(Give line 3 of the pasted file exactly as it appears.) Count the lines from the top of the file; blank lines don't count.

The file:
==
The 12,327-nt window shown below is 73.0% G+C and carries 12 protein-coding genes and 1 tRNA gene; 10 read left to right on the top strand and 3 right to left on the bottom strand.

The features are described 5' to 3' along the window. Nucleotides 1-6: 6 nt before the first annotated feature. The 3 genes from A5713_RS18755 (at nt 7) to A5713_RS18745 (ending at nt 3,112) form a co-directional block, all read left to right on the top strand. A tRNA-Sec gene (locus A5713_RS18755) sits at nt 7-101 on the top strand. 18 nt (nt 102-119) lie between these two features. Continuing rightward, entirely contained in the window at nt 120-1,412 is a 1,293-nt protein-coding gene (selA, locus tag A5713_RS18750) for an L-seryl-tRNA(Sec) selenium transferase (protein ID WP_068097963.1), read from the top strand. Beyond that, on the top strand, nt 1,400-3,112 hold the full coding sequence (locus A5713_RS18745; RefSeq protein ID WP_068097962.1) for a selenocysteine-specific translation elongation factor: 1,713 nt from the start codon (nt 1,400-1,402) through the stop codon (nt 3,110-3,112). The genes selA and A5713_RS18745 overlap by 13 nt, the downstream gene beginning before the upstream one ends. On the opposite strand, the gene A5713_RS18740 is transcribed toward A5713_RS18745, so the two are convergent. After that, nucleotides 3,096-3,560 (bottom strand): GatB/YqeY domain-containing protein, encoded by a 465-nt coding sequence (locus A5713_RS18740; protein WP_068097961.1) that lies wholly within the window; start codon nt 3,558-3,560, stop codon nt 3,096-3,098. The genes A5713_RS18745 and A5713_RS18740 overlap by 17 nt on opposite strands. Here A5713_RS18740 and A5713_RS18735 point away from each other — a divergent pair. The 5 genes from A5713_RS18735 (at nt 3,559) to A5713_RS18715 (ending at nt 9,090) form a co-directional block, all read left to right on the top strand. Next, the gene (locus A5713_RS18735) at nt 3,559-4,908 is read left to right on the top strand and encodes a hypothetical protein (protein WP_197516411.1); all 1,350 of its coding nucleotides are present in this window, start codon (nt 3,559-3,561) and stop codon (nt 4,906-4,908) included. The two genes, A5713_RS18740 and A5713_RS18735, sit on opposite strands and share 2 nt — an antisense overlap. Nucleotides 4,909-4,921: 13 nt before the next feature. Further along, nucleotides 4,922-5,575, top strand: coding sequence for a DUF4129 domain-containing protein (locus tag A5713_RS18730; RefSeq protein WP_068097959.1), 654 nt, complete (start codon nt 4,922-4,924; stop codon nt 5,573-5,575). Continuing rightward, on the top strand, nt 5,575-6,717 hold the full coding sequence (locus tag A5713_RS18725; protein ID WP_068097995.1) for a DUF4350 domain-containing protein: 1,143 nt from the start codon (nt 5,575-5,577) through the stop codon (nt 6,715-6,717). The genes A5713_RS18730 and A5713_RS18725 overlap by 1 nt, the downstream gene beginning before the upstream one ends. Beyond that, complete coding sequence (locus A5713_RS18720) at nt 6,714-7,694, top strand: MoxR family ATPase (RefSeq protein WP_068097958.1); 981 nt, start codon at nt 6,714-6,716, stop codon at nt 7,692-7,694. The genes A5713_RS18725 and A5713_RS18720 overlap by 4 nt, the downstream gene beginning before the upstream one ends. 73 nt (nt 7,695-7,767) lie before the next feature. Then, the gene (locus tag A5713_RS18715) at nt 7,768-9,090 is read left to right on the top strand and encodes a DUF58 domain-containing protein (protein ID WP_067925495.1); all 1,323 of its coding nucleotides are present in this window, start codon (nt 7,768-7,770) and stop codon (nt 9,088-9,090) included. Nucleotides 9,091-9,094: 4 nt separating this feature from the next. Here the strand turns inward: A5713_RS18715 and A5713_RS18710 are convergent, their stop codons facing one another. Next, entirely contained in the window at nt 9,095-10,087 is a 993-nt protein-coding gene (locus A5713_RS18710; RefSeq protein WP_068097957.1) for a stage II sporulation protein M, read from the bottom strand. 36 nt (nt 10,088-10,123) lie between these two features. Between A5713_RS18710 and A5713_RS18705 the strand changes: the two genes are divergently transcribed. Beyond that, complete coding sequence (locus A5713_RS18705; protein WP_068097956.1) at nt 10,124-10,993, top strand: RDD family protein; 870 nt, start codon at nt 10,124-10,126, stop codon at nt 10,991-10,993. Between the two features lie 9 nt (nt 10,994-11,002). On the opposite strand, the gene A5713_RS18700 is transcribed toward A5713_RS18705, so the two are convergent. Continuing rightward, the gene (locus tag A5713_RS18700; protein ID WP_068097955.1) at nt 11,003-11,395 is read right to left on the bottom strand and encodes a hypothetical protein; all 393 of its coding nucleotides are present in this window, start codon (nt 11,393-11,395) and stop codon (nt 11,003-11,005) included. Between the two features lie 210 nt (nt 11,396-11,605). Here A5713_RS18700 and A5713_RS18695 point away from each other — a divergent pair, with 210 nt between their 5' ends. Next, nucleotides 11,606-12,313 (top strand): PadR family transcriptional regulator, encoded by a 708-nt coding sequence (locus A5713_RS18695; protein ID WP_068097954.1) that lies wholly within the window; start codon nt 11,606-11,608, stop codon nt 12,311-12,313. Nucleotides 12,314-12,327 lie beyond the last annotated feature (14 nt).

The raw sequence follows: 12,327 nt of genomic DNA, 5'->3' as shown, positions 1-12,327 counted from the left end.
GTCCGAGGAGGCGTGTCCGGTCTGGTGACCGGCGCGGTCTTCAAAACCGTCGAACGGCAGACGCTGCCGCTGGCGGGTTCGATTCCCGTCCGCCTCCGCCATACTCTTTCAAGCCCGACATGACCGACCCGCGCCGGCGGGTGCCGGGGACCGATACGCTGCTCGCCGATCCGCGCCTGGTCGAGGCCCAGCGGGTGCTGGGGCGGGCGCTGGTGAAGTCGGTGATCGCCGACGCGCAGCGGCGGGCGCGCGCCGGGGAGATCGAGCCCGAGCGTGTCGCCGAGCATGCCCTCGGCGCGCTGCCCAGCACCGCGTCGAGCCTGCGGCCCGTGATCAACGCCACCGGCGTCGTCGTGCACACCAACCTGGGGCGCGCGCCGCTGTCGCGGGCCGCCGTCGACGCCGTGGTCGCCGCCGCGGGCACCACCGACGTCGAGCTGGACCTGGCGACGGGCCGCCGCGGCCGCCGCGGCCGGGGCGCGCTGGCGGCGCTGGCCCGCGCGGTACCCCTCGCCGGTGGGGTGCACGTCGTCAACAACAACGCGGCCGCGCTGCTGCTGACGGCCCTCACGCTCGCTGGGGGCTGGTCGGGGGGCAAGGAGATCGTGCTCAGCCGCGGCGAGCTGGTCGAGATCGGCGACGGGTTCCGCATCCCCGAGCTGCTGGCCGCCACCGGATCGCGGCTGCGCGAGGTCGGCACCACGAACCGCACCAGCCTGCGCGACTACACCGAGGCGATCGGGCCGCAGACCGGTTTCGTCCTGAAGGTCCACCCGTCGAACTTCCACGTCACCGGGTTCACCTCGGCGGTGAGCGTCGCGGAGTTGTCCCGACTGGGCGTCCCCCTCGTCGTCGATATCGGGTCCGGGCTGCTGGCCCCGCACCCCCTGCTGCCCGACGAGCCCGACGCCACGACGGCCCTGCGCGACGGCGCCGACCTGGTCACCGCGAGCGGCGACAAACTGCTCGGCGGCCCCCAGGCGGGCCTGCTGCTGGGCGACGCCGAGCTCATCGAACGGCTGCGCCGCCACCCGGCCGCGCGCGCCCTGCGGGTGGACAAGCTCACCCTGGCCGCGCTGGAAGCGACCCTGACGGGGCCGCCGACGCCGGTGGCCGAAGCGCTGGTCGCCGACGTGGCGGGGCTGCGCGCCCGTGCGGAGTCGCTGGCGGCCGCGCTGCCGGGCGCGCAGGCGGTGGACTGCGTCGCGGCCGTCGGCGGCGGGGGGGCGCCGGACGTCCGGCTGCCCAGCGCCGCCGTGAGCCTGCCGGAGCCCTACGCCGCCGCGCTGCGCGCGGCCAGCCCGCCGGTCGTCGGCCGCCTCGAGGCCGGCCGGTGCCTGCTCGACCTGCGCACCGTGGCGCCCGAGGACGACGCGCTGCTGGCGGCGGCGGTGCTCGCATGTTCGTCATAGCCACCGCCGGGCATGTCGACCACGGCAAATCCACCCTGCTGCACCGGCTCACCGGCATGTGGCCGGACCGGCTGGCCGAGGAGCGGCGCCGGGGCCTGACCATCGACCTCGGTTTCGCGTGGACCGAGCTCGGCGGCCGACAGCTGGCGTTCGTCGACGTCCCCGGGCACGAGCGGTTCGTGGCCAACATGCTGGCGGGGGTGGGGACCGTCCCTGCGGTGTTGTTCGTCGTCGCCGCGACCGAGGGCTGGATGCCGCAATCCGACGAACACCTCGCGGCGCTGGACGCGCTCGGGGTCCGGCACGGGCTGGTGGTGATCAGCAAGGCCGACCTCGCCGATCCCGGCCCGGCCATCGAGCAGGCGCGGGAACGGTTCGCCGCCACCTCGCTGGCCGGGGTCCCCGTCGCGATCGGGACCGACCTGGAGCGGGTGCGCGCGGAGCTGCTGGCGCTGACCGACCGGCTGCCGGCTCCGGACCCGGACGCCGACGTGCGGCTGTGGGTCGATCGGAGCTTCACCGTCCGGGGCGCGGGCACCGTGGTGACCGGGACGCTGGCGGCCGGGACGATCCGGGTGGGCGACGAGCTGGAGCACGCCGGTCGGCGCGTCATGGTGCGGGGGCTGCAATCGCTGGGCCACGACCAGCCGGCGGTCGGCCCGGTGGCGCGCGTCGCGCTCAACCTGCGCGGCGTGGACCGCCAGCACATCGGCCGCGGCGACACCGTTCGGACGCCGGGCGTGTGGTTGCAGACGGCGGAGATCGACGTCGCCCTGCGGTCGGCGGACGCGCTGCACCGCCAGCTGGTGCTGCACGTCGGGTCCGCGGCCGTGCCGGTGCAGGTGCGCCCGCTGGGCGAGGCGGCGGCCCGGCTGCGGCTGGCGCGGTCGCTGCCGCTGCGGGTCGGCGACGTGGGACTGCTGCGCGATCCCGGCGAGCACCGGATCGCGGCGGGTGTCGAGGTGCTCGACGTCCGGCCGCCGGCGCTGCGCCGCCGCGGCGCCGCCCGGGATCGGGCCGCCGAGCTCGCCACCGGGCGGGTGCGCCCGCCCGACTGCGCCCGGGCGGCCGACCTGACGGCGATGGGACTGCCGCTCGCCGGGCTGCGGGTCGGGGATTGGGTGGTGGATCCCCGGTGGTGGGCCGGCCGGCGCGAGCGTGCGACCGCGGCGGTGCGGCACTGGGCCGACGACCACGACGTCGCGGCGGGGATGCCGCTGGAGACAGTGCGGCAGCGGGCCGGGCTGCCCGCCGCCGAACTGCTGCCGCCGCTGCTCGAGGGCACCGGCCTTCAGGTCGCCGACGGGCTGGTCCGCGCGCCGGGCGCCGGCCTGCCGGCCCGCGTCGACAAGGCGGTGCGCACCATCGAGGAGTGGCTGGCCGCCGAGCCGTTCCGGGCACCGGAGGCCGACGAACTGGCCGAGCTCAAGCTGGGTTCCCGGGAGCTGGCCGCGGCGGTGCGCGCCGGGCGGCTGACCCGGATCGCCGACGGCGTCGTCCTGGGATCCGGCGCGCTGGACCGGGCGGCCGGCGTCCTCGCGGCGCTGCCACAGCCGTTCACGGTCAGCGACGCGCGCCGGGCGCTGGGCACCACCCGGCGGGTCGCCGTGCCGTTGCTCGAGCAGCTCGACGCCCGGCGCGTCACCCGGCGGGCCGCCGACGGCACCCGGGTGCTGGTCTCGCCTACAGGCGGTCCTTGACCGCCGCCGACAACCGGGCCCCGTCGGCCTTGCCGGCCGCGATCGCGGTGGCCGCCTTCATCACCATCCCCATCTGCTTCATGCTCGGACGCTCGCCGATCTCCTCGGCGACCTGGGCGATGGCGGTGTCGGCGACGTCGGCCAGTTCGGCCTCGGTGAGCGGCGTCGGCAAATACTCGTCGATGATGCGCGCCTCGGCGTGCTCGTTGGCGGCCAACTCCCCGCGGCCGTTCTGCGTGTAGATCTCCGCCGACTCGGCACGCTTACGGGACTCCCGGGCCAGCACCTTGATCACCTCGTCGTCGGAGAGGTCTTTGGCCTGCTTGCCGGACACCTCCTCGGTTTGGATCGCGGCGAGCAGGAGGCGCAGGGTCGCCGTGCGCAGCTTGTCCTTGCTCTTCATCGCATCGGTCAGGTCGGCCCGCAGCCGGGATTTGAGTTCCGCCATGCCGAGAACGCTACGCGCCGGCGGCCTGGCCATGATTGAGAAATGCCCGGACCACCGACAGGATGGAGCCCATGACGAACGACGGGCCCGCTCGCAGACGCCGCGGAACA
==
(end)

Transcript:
The raw sequence follows: 12,327 nt of genomic DNA, 5'->3' as shown, positions 1-12,327 counted from the left end.